In a criminal case a court may not order the jury to return a verdict of guilty, regardless how overwhelming the evidence of guilt. Similarly, the court should not be permitted to express its opinion as to the merit of the only defense offered. . . . . Unquestionably, a comment suggesting the court's view as to the merits of an accused's sole defense is a greater intrusion upon the province of the factfinder than an expression of the court's opinion as to the credibility of a single witness. Clearly, if the latter is prohibited, the former may not be condoned. Where a collateral issue, without merit, is introduced to obscure the real questions to be decided by the jury the use of the power of comment may be appropriate. But the mere fact that the sole issue in controversy may be *179 without impressive support in the testimony does not permit the court to urge a verdict by expressing an opinion as to its weakness.

Id., 457 Pa. at 600-01, 321 A.2d at 916-17 (emphasis added).[7]See also Commonwealth v. McNeill, supra (where sole defense in homicide prosecution was that defendant had been so provoked as to reduce offense from murder to voluntary manslaughter, it was reversible error for trial judge to express to jury his opinion that defendant's evidence of provocation was insufficient to warrant verdict of voluntary manslaughter).

I am convinced that the trial judge's comments in the present case were at least as damaging to appellant as those which warranted reversals in Goins and McNeill. In asserting the defense of entrapment appellant necessarily admitted having possessed and sold drugs to the undercover officer. Commonwealth v. Jones, supra. Thus, the sole issue remaining in the case was whether appellant had been entrapped. Regardless of how weak appellant's evidence of entrapment may have been, the issue was one entrusted to the jury for resolution. Yet, the trial judge's statement that appellant's evidence was insufficient to establish entrapment left the jury unavoidably to conclude that appellant was guilty as charged. Thus, while the trial judge did not directly tell the jury that he believed appellant was guilty, his comments, under the peculiar facts of this case, constituted just as serious an invasion of the jury's province as those proscribed by Commonwealth v. Archambault, supra.[8]

*180 The majority focuses its attention on the court's question, "Now, does it make any difference that your father's in jail and you were asked to do something illegal and he would get help?", characterizing it as "a concise, accurate and fair phrasing of the entrapment issue faced by the jury." Majority Opinion at 1104. I agree entirely and observe that had the trial judge gone on to state simply that it was up to the jury to answer this question, he would have committed no error subject to our review. But no sooner had the judge asked the question than he answered it in no uncertain terms. "That's not enough," he told the jurors, effectively supplanting their judgment on the question with his. Neither his perfunctory, "but I am going to leave it for you," nor those other instructions on jury autonomy upon which the majority I believe mistakenly relies[9] could possibly have offset the "decisive effect" of his unqualified statement to the jury that appellant's evidence of entrapment was insufficient. Commonwealth v. Archambault, supra 448 Pa. at 96, 290 A.2d at 75. Here, as in Goins, "there was no reason to believe that the factfinders could not intelligently evaluate the evidence presented and under these circumstances was reversible error to attempt to sway their judgment by the expression of an opinion." 457 Pa. at 601, 321 A.2d at 917. The majority errs by failing to recognize this, and thus I am compelled to dissent.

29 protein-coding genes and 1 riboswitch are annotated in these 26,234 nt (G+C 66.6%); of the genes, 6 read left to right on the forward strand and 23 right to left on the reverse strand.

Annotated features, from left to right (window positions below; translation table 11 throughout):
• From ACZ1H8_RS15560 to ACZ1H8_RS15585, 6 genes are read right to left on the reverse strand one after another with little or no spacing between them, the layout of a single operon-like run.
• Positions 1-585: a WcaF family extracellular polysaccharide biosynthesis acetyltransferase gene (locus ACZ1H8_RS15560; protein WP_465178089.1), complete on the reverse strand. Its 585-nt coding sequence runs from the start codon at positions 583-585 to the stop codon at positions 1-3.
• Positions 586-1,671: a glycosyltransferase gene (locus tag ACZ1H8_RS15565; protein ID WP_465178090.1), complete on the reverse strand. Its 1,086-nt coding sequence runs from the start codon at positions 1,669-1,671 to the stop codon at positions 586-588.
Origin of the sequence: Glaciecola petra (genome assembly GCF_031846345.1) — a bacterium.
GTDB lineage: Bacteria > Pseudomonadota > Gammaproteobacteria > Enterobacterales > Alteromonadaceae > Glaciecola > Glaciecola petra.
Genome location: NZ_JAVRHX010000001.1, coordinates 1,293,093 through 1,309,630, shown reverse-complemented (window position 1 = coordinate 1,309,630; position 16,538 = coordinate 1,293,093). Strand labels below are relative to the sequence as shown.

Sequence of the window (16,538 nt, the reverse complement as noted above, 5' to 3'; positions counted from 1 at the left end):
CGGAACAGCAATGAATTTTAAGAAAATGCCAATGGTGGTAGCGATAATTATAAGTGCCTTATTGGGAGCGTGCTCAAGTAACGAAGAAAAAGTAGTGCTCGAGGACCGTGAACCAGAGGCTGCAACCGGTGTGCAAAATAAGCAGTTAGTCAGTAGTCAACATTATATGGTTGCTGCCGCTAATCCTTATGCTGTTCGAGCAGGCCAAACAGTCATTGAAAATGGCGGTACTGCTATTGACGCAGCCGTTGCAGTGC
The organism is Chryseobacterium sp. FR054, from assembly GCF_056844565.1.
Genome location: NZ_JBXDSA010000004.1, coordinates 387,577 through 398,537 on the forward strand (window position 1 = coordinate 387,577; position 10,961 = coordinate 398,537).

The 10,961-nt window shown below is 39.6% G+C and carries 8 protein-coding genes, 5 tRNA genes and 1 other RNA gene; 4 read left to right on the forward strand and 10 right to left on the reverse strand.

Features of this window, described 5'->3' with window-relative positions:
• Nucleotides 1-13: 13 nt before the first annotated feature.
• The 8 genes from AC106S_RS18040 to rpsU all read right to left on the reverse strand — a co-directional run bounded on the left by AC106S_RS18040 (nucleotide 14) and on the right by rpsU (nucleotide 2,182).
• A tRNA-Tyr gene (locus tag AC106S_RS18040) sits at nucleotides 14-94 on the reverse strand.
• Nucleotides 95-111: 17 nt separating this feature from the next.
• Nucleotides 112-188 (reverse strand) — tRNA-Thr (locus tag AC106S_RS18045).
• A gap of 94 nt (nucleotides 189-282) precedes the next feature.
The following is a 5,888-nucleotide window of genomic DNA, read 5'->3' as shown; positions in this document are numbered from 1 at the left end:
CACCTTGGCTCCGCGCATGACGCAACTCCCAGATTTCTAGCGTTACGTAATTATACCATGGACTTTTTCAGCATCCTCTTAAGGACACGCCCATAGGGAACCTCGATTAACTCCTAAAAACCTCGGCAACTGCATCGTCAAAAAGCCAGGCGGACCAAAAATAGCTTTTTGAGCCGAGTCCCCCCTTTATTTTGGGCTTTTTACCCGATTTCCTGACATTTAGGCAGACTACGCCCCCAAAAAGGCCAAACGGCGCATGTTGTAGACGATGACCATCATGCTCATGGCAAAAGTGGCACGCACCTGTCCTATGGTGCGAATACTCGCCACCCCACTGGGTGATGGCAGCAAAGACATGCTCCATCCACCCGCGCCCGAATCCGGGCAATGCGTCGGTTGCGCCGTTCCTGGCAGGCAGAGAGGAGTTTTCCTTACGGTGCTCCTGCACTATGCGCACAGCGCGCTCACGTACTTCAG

NOTES

[1] The notes of testimony of the actual trial have not been transcribed due to appellant's apparent failure to abide by the local rules in timely fashion in requesting such transcripts. To conserve judicial resources we here assumed that appellant's factual allegations are true.

[2] While we do not condone such judicial behavior before the jury, we must note in passing that defense counsel was subjected to contempt proceedings for his earlier handling of this case; apparently counsel had also been cited for contempt on numerous prior occasions in Delaware County.

[3] The Dissent expresses concern over the court's general instructions on entrapment. However, appellant has neither preserved such issue for appeal by taking an exception to the court's charge, or by claiming such in post-verdict motions, nor has he questioned such on this appeal.

[1] Since I would reverse on the basis of the lower court's improper expression of opinion, I do not reach any of the other issues which appellant has presented.

[2] But see Commonwealth v. Lee, 262 Pa.Super. 218, 396 A.2d 724 (1978); Commonwealth v. Clawson, 250 Pa.Super. 422, 378 A.2d 1008 (1977) (plurality opinion) (purporting to apply 18 Pa.C.S.A. § 313(a), but considering criminal predisposition of defendant).